WASHINGTON – A new Democratic Senate bill to tame the financial markets would give the government new powers to break up firms that threaten the economy, force the industry to pay for its failures and create an independent consumer watchdog within the Federal Reserve.
Legislation unveiled Monday by Senate Banking Committee Chairman Christopher Dodd falls shy of the ambitious restructuring of federal financial regulations envisioned by President Barack Obama or contained in legislation already passed in the House.
But the 1,336-page bill, which includes provisions negotiated with Republicans, would still be the biggest overhaul of regulations since the New Deal. It comes 18 months after Wall Street’s failures helped plunge the nation into a deep recession.
In its sweep, the bill would touch all corners of the financial sector, from small-town mortgage brokers to the highest penthouse office suites on Wall Street. Lobbyists were already mobilizing to change several of its features.
“Americans are frustrated and angry, as we all know,” said Dodd, D-Conn. “They’ve lost faith in our markets, and they wonder if anyone is looking out for them.”
In announcing his bill at a news conference, Dodd stood alone, a sign of the difficult task ahead of him in forging a bill that can pass the Senate. None of the 10 Republicans on his committee endorsed his plan. Several Democrats have voiced dismay at Dodd’s decision to reject a plan for a free-standing consumer agency, an Obama regulatory centerpiece.
The bill would create a powerful nine-member Financial Stability Oversight Council, chaired by the treasury secretary, to look out for the systemwide health of the financial sector and to stop financial firms from becoming “too big to fail.” The council could place large, interconnected financial institutions under the supervision of the Federal Reserve. And it would have the authority to approve the breakup of large complex companies if they pose a threat to the nation’s financial system.
Dodd partially embraced Obama’s call for a so-called Volcker Rule. Named after former Fed Chairman Paul Volcker, the proposal would limit the size of some of the largest financial institutions and ban commercial banks from conducting certain trades on their own accounts. Dodd’s bill sets a goal for ending risky trading and hedge-fund investments by depository banks but calls for a study before any regulations are written and enforced.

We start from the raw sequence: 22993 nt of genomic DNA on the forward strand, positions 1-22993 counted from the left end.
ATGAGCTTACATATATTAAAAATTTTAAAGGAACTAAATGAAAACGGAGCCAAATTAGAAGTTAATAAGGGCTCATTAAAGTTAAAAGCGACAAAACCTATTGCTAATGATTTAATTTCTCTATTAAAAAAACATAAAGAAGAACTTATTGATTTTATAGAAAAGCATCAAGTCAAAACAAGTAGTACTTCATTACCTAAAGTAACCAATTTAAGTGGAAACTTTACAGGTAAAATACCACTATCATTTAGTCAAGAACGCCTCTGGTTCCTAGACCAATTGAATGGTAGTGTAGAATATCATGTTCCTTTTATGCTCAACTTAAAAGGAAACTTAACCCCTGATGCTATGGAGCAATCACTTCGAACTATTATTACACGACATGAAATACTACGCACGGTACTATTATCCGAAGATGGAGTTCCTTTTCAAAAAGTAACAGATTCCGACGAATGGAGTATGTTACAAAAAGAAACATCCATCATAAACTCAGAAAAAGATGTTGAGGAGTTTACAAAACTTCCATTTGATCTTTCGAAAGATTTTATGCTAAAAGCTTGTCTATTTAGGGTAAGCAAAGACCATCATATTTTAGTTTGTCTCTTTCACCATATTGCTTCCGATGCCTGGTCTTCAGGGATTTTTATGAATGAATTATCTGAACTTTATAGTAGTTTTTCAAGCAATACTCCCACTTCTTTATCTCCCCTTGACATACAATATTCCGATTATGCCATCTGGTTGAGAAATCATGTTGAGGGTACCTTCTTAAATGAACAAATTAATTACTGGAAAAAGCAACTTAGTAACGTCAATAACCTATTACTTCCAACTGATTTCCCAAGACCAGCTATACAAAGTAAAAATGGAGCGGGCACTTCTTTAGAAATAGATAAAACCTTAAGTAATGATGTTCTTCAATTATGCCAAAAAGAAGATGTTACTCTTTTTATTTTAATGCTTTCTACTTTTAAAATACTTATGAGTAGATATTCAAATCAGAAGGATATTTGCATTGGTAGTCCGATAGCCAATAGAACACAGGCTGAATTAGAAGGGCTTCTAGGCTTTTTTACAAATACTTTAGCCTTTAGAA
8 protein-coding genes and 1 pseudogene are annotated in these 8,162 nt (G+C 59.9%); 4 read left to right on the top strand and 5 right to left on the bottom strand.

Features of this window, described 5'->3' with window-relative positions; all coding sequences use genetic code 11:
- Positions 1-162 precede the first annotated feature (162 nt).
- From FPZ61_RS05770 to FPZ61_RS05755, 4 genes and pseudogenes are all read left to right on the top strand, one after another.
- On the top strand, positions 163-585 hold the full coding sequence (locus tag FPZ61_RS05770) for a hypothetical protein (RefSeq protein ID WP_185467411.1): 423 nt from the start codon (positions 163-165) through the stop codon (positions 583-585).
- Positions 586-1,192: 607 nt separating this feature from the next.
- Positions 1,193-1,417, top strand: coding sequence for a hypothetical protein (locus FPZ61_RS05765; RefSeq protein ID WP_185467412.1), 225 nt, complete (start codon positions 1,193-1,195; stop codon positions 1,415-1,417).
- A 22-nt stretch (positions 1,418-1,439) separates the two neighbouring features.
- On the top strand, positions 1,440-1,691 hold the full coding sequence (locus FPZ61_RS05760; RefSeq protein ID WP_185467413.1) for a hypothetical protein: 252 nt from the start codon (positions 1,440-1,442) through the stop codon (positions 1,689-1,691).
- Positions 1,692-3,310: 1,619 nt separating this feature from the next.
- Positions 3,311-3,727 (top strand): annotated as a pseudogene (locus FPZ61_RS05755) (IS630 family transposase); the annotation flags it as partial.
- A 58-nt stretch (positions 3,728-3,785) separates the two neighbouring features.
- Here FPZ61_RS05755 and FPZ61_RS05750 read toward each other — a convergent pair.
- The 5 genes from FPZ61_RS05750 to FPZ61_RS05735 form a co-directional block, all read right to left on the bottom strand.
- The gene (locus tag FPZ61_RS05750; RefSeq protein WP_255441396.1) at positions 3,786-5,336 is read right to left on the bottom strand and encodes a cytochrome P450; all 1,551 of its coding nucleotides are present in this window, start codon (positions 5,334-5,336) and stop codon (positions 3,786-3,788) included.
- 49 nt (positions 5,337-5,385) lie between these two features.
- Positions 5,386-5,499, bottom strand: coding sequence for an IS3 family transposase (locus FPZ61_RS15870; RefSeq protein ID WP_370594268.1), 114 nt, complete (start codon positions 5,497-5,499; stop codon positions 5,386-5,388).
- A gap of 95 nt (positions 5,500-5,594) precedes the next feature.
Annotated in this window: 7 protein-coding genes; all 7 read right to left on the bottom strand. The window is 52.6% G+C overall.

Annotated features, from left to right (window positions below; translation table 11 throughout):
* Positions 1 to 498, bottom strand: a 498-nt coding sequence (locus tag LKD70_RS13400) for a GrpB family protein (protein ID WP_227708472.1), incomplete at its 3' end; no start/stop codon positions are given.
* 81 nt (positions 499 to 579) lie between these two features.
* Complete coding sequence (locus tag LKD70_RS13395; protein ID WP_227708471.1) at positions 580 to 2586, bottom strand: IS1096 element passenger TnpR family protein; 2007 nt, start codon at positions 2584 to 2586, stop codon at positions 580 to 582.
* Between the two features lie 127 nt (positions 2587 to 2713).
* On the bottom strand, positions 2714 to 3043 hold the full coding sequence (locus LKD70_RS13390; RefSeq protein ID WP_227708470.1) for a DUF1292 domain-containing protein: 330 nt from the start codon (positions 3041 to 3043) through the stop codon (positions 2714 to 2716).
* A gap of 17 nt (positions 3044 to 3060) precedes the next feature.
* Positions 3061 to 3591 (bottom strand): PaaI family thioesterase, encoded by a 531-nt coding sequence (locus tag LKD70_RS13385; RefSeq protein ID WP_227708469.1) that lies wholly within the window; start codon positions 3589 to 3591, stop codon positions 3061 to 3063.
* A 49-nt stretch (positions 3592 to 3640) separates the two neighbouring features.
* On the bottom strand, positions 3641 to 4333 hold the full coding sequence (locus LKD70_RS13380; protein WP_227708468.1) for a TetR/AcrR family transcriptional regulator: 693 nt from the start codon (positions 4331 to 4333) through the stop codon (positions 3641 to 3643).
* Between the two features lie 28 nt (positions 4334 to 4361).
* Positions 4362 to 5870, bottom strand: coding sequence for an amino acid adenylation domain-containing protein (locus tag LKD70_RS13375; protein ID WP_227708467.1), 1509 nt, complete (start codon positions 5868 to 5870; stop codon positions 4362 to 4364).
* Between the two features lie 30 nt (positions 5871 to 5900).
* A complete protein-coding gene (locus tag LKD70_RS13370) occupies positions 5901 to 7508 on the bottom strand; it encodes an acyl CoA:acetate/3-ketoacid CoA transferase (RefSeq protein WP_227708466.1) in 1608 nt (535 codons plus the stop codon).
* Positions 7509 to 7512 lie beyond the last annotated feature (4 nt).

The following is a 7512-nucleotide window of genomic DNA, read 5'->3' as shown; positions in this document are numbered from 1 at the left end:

Like the House bill, Dodd’s proposal would create a mechanism to shut down large, failing firms, with shareholders and unsecured creditors bearing the losses. Management also would be removed. The costs of such a shutdown would be covered by a $50 billion fund financed by the largest financial firms.
The Federal Reserve, under Dodd’s plan, emerges as a leaner institution with new powers to regulate the size and activities of the nation’s largest financial firms. The Fed, once threatened with the loss of all its regulatory powers, would now oversee all bank holding companies with assets of $50 billion or more. But it would also be given power to regulate and even break up large interconnected companies, such as the insurance conglomerate American International Group, whose failure could pose a risk to the economy.
The bill creates restrictions for previously unregulated exotic products and financial instruments. It requires hedge funds that manage more than $100 million to register with the Securities and Exchange Commission. And it gives shareholders the right to cast a nonbinding vote on executive compensation packages.
Dodd’s consumer proposal is perhaps the most contentious piece of his package. The financial industry is fiercely opposed because it separates consumer regulations from the functions of other financial regulators.
But Dodd would give the oversight council the power to veto regulations written by the consumer bureau. Consumer advocates objected to that provision, but their criticism was tempered because they had expected worse.
Unlike current law, states would have the power to write and enforce regulations that are tougher than those passed by the federal consumer bureau, a priority of consumer groups.